A whole slew of alternate posters for this kung fu film from RZA hit the web, but this one is the most beautiful. The slamming of fists, the splattering of blood into butterflies, and it's all illustrated. Bingo.
Another poster reminiscent of Drew Struzan, this French poster came after the release of Looper, but is actually the best piece of print marketing that we saw for the impressive sci-fi film. The inclusion of the time machine is my favorite part, but the composition itself is really striking.
In a bit of guerilla marketing, these posters never made it to theaters, but ended up slapped against walls out on the street for people to take at their leisure. Each of the posters were cool pieces of art for the underrated animated film, but this was my personal favorite.
#6. Moonrise Kingdom
Illustrated posters are harder and harder to come by in this age of Photoshop, but this Moonrise Kingdom poster really goes the extra mile. Though I wish the names were a little less prominent, the size of the two adolescent co-stars in relation to the world in front of them is a perfect representation of the coming-of-age tale that Wes Anderson presents in the film.
Another throwback makes the list with this midnight IMAX poster for Prometheus. Taking a cue from the original Alien poster the white border is a nice touch on an otherwise dark image that is full of mystery, just like the movie itself.
#4. Cabin in the Woods
Inspired by MC Esher's Relativity, this Cabin in the Woods poster is easily the best one used to promote this unique horror film. The art of Esher is an obvious choice to represent the puzzling nature of the film itself, but it's the execution that makes it a top pick. In addition to featuring each seemingly doomed character, my favorite touch is the force field wall towards the bottom of the art.
#3. The Hobbit: An Unexpected Journey
This is about the closest we came to having a true Drew Struzan poster this year, and it wasn't even used in the United States, only in Japan. The position of all the characters, the prominence of Martin Freeman as Bilbo Baggins with the ring, and all the dwarves accounted for might have made for a busy piece of work, but I wish I could have a copy of this up one on my wall.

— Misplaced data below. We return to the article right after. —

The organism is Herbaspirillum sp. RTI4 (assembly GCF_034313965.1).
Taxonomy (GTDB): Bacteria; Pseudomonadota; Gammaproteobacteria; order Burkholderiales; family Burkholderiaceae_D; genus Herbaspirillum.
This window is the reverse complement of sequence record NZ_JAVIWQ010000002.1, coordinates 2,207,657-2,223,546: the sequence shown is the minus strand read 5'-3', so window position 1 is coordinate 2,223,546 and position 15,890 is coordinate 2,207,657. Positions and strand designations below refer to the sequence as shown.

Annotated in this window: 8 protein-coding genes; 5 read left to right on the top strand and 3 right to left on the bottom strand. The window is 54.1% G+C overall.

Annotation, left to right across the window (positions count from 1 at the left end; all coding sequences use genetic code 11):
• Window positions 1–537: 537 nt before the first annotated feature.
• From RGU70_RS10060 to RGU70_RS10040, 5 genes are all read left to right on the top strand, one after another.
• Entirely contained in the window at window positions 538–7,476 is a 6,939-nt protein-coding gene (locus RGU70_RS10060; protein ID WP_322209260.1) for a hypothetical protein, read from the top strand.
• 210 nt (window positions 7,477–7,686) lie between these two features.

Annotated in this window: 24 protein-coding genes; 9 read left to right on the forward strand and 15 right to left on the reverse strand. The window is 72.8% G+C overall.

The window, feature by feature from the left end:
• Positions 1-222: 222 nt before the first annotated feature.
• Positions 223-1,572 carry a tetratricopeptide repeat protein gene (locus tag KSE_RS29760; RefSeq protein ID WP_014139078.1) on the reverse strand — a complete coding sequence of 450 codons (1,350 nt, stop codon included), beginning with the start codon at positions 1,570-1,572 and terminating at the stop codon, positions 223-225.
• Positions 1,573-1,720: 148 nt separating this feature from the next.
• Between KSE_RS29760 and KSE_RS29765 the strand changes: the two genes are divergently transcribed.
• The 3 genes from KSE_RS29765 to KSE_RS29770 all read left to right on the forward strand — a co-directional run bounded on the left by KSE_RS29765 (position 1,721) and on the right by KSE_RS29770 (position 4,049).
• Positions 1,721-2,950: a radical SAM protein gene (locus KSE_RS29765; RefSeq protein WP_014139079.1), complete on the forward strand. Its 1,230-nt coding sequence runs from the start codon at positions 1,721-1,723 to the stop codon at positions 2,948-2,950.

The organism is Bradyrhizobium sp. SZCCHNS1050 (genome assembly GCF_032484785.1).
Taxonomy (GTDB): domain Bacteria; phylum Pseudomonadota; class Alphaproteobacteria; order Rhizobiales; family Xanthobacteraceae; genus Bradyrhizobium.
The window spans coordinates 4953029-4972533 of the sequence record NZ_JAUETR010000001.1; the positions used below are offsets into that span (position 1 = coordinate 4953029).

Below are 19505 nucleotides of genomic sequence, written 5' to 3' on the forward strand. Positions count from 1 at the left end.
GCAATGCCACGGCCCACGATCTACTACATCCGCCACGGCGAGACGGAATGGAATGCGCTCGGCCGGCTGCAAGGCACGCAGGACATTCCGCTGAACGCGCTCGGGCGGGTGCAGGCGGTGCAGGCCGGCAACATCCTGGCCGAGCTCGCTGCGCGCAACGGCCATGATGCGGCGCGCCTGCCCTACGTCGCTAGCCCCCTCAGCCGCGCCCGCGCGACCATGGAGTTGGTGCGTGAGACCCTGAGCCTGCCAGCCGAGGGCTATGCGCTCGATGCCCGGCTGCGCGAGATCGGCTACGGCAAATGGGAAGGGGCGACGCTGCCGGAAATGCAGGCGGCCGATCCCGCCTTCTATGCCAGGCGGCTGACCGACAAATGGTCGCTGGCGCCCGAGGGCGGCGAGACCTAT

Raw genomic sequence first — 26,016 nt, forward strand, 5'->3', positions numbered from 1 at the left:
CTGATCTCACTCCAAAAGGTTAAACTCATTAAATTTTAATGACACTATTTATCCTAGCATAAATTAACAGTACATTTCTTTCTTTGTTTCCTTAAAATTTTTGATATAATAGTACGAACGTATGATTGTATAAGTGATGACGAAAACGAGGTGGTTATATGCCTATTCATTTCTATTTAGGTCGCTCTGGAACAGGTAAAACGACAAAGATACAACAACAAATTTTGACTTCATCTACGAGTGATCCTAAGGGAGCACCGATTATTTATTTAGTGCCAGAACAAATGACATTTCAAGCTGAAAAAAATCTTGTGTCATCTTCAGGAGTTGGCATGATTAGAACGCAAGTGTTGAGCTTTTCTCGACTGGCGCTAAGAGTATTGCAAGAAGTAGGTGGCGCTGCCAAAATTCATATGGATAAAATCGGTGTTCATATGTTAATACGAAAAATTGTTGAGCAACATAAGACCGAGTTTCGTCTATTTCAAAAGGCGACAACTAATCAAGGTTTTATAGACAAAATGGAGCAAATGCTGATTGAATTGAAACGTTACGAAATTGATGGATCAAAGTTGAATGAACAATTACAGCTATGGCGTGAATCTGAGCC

#2. The Dark Knight Rises
Seeing the broken cowl of Batman and the hulking Bane walking away in the shadows says all we need to know about this poster, and it was also a very striking image for those who didn't know what to expect from the end to Christopher Nolan's Dark Knight legend. A stunning teaser poster for The Dark Knight Rises.
#1. The Master
All right, we cheated a bit here, but every single poster for Paul Thomas Anderson's The Master was a total triumph, but we chose to give both of these posters the top spot. They're each remarkably different, and sell the movie in different ways. The first paints a picture of a man (Joaquin Phoenix) learning from this titular master (Phillip Seymour Hoffman), but while drowned in liquor while the second one uses a Roarschach test aesthetic to represent a film that lets the audience decide what it's really about in the end.
Well those are my top choices for the best posters of 2012. Surely many of you have some different ideas and favorite posters, so feel free to sound off in the comments below. Thanks to our friends at IMPAwards for the inspiration and the images! As for finishing the year, stay tuned for a few more lists looking back at film in 2012 as the end of the year looms. Thoughts on the best posters of 2012? Did we miss any?